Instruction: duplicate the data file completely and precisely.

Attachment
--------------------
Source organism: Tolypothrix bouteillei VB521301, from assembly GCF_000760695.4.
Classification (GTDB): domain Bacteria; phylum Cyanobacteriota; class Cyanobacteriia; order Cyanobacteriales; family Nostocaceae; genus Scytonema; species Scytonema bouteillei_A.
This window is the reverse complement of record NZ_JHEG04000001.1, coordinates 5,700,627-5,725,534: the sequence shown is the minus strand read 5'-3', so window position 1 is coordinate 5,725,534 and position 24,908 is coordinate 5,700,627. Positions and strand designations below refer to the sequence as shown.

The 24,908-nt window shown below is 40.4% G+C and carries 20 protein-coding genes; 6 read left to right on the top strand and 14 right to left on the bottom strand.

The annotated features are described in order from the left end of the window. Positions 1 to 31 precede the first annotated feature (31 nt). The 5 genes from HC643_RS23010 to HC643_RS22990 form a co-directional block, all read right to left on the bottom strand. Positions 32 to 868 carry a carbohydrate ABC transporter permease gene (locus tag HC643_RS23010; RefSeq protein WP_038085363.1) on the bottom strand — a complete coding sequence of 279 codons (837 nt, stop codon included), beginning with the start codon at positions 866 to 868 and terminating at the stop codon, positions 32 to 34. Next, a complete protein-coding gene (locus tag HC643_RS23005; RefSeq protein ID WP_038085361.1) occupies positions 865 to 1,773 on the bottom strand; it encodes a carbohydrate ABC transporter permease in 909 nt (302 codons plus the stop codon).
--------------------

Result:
Source organism: Tolypothrix bouteillei VB521301, from assembly GCF_000760695.4.
Classification (GTDB): domain Bacteria; phylum Cyanobacteriota; class Cyanobacteriia; order Cyanobacteriales; family Nostocaceae; genus Scytonema; species Scytonema bouteillei_A.
This window is the reverse complement of record NZ_JHEG04000001.1, coordinates 5,700,627-5,725,534: the sequence shown is the minus strand read 5'-3', so window position 1 is coordinate 5,725,534 and position 24,908 is coordinate 5,700,627. Positions and strand designations below refer to the sequence as shown.

The 24,908-nt window shown below is 40.4% G+C and carries 20 protein-coding genes; 6 read left to right on the top strand and 14 right to left on the bottom strand.

The annotated features are described in order from the left end of the window. Positions 1 to 31 precede the first annotated feature (31 nt). The 5 genes from HC643_RS23010 to HC643_RS22990 form a co-directional block, all read right to left on the bottom strand. Positions 32 to 868 carry a carbohydrate ABC transporter permease gene (locus tag HC643_RS23010; RefSeq protein WP_038085363.1) on the bottom strand — a complete coding sequence of 279 codons (837 nt, stop codon included), beginning with the start codon at positions 866 to 868 and terminating at the stop codon, positions 32 to 34. Next, a complete protein-coding gene (locus tag HC643_RS23005; RefSeq protein ID WP_038085361.1) occupies positions 865 to 1,773 on the bottom strand; it encodes a carbohydrate ABC transporter permease in 909 nt (302 codons plus the stop codon).